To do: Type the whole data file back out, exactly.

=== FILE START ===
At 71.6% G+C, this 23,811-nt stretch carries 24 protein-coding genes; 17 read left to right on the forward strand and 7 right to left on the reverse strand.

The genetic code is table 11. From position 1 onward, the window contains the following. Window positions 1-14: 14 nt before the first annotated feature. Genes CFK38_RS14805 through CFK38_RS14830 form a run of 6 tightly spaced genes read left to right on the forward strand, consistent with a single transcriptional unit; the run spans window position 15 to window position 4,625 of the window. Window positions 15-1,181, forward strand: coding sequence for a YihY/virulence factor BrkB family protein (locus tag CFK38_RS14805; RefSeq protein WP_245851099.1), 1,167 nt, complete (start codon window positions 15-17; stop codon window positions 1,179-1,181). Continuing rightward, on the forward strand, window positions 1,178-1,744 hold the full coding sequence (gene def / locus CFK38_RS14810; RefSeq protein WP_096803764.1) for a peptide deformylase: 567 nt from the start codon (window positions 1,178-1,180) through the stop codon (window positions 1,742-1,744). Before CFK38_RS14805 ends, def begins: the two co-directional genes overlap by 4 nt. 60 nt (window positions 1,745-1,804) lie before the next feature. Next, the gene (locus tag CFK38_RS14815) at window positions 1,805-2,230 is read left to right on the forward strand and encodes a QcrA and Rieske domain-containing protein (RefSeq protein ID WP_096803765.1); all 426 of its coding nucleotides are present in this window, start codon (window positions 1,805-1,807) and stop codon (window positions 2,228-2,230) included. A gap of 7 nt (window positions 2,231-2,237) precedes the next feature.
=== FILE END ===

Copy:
At 71.6% G+C, this 23,811-nt stretch carries 24 protein-coding genes; 17 read left to right on the forward strand and 7 right to left on the reverse strand.

The genetic code is table 11. From position 1 onward, the window contains the following. Window positions 1-14: 14 nt before the first annotated feature. Genes CFK38_RS14805 through CFK38_RS14830 form a run of 6 tightly spaced genes read left to right on the forward strand, consistent with a single transcriptional unit; the run spans window position 15 to window position 4,625 of the window. Window positions 15-1,181, forward strand: coding sequence for a YihY/virulence factor BrkB family protein (locus tag CFK38_RS14805; RefSeq protein WP_245851099.1), 1,167 nt, complete (start codon window positions 15-17; stop codon window positions 1,179-1,181). Continuing rightward, on the forward strand, window positions 1,178-1,744 hold the full coding sequence (gene def / locus CFK38_RS14810; RefSeq protein WP_096803764.1) for a peptide deformylase: 567 nt from the start codon (window positions 1,178-1,180) through the stop codon (window positions 1,742-1,744). Before CFK38_RS14805 ends, def begins: the two co-directional genes overlap by 4 nt. 60 nt (window positions 1,745-1,804) lie before the next feature. Next, the gene (locus tag CFK38_RS14815) at window positions 1,805-2,230 is read left to right on the forward strand and encodes a QcrA and Rieske domain-containing protein (RefSeq protein ID WP_096803765.1); all 426 of its coding nucleotides are present in this window, start codon (window positions 1,805-1,807) and stop codon (window positions 2,228-2,230) included. A gap of 7 nt (window positions 2,231-2,237) precedes the next feature.